On May 30, 2020, via Zoom, the General Assembly, composed of members from around the state, reviewed and discussed many of the major issues facing ORMA, Massachusetts and the nation. As ORMA members we worked together to clarify and set priorities for ORMA through to the November election. Read about the May 2020 General Assembly, including the agenda and the process to set ORMA’s 2020 priorities.

See the agenda for the May 2020 General Assembly.

The General Assembly opened with the recognition that our work as revolutionaries is very difficult and the challenges real. Michael Gilbreath provided a summary of ORMA accomplishments and successes, followed by statements from two of ORMA’s endorsed candidates in Massachusetts – Ed Markey in the U.S. Senate race and Alex Morse, candidate for US Congress in CD1.Then all members broke out into groups of six to eight people to discuss priorities and actions ORMA should take. The specific focus of the morning breakout groups revolved around the question: “What are the actions that you most wish ORMA would successfully carry out in 2020?” Of course, there is no shortage of issues demanding our attention: war, poverty, racism, pollution, climate change, and immense social and economic inequities. Plus, we live in the age of COVID-19, and of Black people’s demand that white supremacy end. And that we all want to defeat Donald Trump in November. And here we are – ORMA – committed to setting priorities by a democratic vote of its members. There clearly remains great need for action on our chosen issues (listed below). In light of the upcoming national elections this year, the consequences of the coronavirus pandemic, and the increased awareness of racism as a prominent feature of inequality in our society, our agenda is full of work to be done.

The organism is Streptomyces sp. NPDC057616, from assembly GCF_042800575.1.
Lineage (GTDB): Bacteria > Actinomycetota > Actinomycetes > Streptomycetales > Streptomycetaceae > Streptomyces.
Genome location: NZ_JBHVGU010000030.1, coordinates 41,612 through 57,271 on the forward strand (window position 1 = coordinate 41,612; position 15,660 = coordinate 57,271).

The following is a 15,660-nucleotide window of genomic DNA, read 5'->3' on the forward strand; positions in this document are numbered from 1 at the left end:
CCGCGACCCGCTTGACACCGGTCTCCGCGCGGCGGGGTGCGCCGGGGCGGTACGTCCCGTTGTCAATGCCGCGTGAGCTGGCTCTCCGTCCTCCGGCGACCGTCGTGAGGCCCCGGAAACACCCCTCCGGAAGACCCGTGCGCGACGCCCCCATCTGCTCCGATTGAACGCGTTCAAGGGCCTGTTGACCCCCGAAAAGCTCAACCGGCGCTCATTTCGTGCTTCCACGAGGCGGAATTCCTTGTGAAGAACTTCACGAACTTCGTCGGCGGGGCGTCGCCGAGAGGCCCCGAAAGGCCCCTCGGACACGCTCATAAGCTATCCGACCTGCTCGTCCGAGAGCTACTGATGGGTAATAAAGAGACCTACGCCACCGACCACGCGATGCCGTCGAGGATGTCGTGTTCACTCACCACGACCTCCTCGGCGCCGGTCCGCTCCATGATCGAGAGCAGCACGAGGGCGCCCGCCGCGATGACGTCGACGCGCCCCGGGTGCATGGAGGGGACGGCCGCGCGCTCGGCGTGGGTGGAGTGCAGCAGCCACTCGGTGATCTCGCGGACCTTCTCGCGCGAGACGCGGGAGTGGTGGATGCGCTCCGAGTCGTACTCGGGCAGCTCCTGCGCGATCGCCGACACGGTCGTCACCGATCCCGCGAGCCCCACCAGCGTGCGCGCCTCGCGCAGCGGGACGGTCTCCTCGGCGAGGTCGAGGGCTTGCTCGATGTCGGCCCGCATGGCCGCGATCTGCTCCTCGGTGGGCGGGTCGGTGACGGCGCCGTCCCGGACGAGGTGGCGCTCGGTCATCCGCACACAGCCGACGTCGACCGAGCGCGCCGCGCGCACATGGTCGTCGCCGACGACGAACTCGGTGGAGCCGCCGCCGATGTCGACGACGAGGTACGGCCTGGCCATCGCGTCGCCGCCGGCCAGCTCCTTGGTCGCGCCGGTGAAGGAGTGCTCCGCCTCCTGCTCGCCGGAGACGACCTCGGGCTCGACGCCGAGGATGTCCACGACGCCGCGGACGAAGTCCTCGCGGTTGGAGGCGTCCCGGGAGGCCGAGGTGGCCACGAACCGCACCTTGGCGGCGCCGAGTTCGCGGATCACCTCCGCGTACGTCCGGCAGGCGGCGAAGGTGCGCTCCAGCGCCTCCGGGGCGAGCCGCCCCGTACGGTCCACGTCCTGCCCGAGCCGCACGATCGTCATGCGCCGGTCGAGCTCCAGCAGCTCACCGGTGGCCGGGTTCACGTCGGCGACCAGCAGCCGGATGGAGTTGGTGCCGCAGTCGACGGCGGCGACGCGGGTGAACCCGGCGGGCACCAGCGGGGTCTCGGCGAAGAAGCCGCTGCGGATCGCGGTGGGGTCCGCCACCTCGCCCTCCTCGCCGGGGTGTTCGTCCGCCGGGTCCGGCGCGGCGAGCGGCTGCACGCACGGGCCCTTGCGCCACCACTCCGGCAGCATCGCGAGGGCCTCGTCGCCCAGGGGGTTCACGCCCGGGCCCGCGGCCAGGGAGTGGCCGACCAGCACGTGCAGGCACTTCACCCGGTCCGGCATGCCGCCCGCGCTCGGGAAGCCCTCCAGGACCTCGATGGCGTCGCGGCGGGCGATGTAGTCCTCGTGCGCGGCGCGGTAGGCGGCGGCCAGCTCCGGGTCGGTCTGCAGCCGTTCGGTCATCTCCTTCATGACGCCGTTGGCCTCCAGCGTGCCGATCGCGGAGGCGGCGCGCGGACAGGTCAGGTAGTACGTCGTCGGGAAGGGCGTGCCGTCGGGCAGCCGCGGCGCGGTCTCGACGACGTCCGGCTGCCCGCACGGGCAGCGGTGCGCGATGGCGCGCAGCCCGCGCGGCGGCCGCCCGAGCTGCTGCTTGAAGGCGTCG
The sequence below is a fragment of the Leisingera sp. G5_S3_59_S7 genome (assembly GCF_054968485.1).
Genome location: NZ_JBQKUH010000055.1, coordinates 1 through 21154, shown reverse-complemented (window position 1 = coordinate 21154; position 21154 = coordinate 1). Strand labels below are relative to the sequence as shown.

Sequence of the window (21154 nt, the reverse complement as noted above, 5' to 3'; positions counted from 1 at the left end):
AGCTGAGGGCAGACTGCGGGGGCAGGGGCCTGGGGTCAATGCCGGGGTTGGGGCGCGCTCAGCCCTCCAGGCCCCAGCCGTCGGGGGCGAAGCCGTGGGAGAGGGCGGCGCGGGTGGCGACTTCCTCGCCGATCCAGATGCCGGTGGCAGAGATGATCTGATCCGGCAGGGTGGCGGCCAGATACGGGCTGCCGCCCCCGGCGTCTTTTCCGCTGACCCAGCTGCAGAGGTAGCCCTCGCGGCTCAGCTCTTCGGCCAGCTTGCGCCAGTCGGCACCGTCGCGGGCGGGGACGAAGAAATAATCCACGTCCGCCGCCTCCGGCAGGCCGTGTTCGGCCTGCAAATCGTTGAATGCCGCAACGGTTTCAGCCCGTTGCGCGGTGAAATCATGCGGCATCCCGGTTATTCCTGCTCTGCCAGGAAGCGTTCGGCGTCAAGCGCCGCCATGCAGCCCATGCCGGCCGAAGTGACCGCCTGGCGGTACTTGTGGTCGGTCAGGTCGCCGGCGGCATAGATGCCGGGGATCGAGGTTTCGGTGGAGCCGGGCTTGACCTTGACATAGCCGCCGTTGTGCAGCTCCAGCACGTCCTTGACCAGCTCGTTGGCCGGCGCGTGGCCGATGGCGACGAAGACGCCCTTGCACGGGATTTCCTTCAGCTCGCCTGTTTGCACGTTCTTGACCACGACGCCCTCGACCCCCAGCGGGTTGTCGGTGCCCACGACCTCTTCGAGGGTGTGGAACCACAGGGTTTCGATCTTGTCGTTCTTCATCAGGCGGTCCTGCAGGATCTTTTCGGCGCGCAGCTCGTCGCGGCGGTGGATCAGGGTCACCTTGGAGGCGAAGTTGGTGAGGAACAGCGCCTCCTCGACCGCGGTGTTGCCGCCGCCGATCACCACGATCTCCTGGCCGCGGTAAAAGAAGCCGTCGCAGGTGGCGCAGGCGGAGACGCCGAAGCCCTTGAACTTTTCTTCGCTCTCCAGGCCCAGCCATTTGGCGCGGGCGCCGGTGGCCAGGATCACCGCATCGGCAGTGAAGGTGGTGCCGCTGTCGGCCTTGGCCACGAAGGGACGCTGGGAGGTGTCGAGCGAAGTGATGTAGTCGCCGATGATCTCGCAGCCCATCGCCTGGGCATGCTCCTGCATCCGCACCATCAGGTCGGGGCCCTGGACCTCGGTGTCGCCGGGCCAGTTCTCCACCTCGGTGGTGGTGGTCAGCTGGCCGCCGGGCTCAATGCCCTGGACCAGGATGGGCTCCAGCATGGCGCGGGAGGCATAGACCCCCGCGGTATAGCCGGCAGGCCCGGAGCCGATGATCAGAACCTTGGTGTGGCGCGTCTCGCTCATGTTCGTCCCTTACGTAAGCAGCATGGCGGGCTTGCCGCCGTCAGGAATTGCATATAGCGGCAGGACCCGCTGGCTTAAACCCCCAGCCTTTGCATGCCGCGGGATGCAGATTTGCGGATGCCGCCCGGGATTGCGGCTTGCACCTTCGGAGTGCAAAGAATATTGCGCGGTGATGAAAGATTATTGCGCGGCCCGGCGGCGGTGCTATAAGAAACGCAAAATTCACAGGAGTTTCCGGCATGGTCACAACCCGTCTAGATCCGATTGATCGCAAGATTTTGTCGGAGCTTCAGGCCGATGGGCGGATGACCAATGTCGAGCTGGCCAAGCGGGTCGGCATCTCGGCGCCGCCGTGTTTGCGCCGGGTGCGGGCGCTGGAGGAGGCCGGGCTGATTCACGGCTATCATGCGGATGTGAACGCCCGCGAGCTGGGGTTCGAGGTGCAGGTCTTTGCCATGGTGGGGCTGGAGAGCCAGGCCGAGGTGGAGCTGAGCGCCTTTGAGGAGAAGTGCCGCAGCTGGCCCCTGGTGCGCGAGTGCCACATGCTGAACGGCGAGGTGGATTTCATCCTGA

The afternoon full-group discussion focused on the question: “What could ORMA do to make the membership more engaged in ORMA and/or how can ORMA grow and have a far more active membership?” It was mentioned that the existing committees were all in need of more volunteers: people with tech skills or writing skills, an interest in electoral politics or political action at the state level, keeping track of calendars, planning events, responding to offers to volunteer. If you are interested in volunteering, please sign up here.

Together, we developed a list of 12 proposed areas of focus for the next 6 months, along with many specific actions that could be taken in support of each one. In a ranked choice vote, the following priorities were agreed on through the 2020 election: In descending order, they were: The Green New Deal, Dismantling of Structural Racism (White Supremacy), Medicare for All, Money out of Politics, and the upcoming 2020 Elections.

These will be the priorities of our community over the coming months. More details on how to get involved in working groups for each priority are provided below (sign up here to help).

Thank you to all who were able to participate in the May 2020 General Assembly and helped shape ORMA’s agenda from the ground up!